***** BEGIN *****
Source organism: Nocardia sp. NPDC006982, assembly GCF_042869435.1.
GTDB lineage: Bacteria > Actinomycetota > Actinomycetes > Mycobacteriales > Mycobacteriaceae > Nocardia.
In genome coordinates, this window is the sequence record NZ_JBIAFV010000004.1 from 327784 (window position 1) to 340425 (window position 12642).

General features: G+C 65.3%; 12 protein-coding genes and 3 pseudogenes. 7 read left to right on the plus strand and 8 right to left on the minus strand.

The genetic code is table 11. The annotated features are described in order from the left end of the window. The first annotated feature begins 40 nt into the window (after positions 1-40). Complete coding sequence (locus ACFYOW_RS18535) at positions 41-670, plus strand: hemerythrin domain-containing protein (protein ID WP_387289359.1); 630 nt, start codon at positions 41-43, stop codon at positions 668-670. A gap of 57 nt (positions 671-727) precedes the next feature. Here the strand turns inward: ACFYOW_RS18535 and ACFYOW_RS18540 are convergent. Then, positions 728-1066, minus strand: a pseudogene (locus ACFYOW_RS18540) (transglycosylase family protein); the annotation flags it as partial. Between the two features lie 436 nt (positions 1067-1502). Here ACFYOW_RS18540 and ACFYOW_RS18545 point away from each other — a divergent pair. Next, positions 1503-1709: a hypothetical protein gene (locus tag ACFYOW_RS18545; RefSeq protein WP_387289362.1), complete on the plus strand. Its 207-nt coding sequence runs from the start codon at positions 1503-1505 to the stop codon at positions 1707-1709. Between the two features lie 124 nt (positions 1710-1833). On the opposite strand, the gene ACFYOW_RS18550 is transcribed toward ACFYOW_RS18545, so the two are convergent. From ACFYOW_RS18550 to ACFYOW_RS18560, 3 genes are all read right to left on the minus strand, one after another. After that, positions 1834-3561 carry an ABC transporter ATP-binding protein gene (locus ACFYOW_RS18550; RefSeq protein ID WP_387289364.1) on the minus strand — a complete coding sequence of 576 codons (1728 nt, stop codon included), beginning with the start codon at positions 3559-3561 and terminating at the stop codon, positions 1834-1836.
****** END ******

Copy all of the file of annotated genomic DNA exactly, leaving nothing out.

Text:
Source organism: Nocardia sp. NPDC006982, assembly GCF_042869435.1.
GTDB lineage: Bacteria > Actinomycetota > Actinomycetes > Mycobacteriales > Mycobacteriaceae > Nocardia.
In genome coordinates, this window is the sequence record NZ_JBIAFV010000004.1 from 327784 (window position 1) to 340425 (window position 12642).

General features: G+C 65.3%; 12 protein-coding genes and 3 pseudogenes. 7 read left to right on the plus strand and 8 right to left on the minus strand.

The genetic code is table 11. The annotated features are described in order from the left end of the window. The first annotated feature begins 40 nt into the window (after positions 1-40). Complete coding sequence (locus ACFYOW_RS18535) at positions 41-670, plus strand: hemerythrin domain-containing protein (protein ID WP_387289359.1); 630 nt, start codon at positions 41-43, stop codon at positions 668-670. A gap of 57 nt (positions 671-727) precedes the next feature. Here the strand turns inward: ACFYOW_RS18535 and ACFYOW_RS18540 are convergent. Then, positions 728-1066, minus strand: a pseudogene (locus ACFYOW_RS18540) (transglycosylase family protein); the annotation flags it as partial. Between the two features lie 436 nt (positions 1067-1502). Here ACFYOW_RS18540 and ACFYOW_RS18545 point away from each other — a divergent pair. Next, positions 1503-1709: a hypothetical protein gene (locus tag ACFYOW_RS18545; RefSeq protein WP_387289362.1), complete on the plus strand. Its 207-nt coding sequence runs from the start codon at positions 1503-1505 to the stop codon at positions 1707-1709. Between the two features lie 124 nt (positions 1710-1833). On the opposite strand, the gene ACFYOW_RS18550 is transcribed toward ACFYOW_RS18545, so the two are convergent. From ACFYOW_RS18550 to ACFYOW_RS18560, 3 genes are all read right to left on the minus strand, one after another. After that, positions 1834-3561 carry an ABC transporter ATP-binding protein gene (locus ACFYOW_RS18550; RefSeq protein ID WP_387289364.1) on the minus strand — a complete coding sequence of 576 codons (1728 nt, stop codon included), beginning with the start codon at positions 3559-3561 and terminating at the stop codon, positions 1834-1836.